This is not a concept that would work for just anyone. Can you imagine characters like The Hardy Boys, Judy Blum, Harry Potter, and those characters that Fabio is when he poses for those smut covers teaming up to save the world? No. That’s what makes this film so great. I’ll admit, though, I didn’t know this was a comic. I need to go see if I can find a copy and then watch this film again. I really enjoyed everything about this picture, though. Critics bashed it (big surprise), saying its only redeeming quality was Sean Connery. Look, as with every film, you need to see it to make your own opinion, but the critics are wrong on this one. This is just a fun action flick featuring literary characters saving the world. do I suggest you take the time to watch it. Well, I’m not going ot say drop everything you’re doing and watch it right now, but yes, you should watch it. Disappoint will not be an option!

4 out of 5 stars

The Invisible Man

Posted in Classics, Horror, Movie Reviews, Sci-Fi/Fantasy with tags , , , , , , , , on May 6, 2009 by Mystery Man

PLOT:

The film opens with a mysterious stranger, his face swathed in bandages and his eyes obscured by dark spectacles, taking a room at an inn at the English village of Iping (in Sussex). Never leaving his quarters, the stranger demands that the staff leave him completely alone. However, his dark secret is slowly revealed to his suspicious landlady and the villagers: he is an invisible man. When the innkeeper (Forrester Harvey) and his semi-hysterical wife (Una O’Connor) tell him to leave after he makes a huge mess in the parlor and drives away the other patrons, he tears off the bandages, laughing maniacally, and throws the innkeeper down the stairs. He takes off the rest of his clothes, rendering himself completely invisible, and tries to strangle a police officer.

The invisible stranger is revealed as Dr. Jack Griffin (Claude Rains), a scientist who has discovered the secret of invisibility while conducting a series of tests with a strange new drug called “monocane”. He returns to the laboratory of his mentor, Dr. Cranley (Henry Travers), where he reveals his secret to his fiancee Flora Cranley (Gloria Stuart), Dr. Cranley’s daughter, and to his one-time partner Dr. Kemp (William Harrigan). Monocane has rendered Griffin’s entire body undetectable to the human eye; alas, it also has the side-effect of driving Griffin insane. Cranley has investigated and discovered a single note about monocane (Griffin has burnt all his other papers to cover his tracks) in a now empty cupboard in Griffin’s empty laboratory, and realizes that Griffin has recently used it. On the evening of his escape from the inn, Griffin turns up in Kemp’s living room and imprisons him in his own house. He forces Kemp to be his partner again, and together they go back to the inn where Griffin stayed and retrieve his notebooks on the invisibility process. While there, he picks up a wooden stool and cracks the police officer over the head, killing him.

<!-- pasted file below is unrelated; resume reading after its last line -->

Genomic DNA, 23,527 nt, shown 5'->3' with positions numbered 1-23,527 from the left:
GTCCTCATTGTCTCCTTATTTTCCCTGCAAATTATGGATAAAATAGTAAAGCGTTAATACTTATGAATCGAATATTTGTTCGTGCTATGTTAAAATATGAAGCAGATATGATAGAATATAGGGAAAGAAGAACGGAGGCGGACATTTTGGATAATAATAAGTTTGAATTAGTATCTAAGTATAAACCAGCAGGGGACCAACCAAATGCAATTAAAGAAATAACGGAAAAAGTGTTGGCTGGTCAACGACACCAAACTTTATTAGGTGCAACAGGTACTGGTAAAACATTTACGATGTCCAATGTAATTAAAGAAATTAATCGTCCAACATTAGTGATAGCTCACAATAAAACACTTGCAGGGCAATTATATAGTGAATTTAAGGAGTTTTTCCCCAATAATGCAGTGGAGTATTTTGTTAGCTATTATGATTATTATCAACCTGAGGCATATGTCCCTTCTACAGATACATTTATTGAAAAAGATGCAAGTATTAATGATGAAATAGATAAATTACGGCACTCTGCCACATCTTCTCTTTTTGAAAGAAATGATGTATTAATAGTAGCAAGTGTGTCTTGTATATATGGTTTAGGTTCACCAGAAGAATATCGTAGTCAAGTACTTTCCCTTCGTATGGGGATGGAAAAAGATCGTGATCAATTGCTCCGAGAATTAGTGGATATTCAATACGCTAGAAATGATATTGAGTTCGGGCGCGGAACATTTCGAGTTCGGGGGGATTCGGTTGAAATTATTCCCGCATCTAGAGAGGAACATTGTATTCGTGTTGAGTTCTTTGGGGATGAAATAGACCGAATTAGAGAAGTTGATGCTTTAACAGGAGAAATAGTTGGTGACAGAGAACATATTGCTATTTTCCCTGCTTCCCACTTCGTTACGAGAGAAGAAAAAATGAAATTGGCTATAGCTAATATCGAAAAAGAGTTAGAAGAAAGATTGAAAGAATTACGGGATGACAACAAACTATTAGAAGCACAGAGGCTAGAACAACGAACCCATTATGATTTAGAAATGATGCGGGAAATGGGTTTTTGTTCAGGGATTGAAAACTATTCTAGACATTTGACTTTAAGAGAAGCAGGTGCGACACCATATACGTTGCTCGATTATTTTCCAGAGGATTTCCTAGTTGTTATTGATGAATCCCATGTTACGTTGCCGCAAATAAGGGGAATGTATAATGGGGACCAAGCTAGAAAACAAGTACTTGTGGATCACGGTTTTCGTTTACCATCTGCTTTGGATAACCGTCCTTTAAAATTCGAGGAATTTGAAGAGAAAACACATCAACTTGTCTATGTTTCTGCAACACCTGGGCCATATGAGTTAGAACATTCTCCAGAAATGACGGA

Kemp calls Cranley, asking for help, and then secretly calls the police. Flora comes to him and they talk for only a minute, until the police show up. Their conversation reveals that the two are completely devoted to each other, and she is as infatuated with him as he her. In Flora’s presence, Griffin becomes more placid, and calls her “darling”. He rants about power, but when he realises Kemp betrayed him to the police through the window, his first reaction is getting Flora to flee, and out of danger. She begs to let her stay, but he says softly, “The only thing you can do is get out of here. Then they can’t hurt you. Go, my darling.” After promising Kemp that at 10:00 PM the next night he will murder him, Griffin escapes again and a reign of terror ensues, the Invisible Man running down the streets killing, robbing, and reciting nursery rhymes in a malicious voice. The police offer a monetary award for anyone who can think of a way to catch the Invisible Man.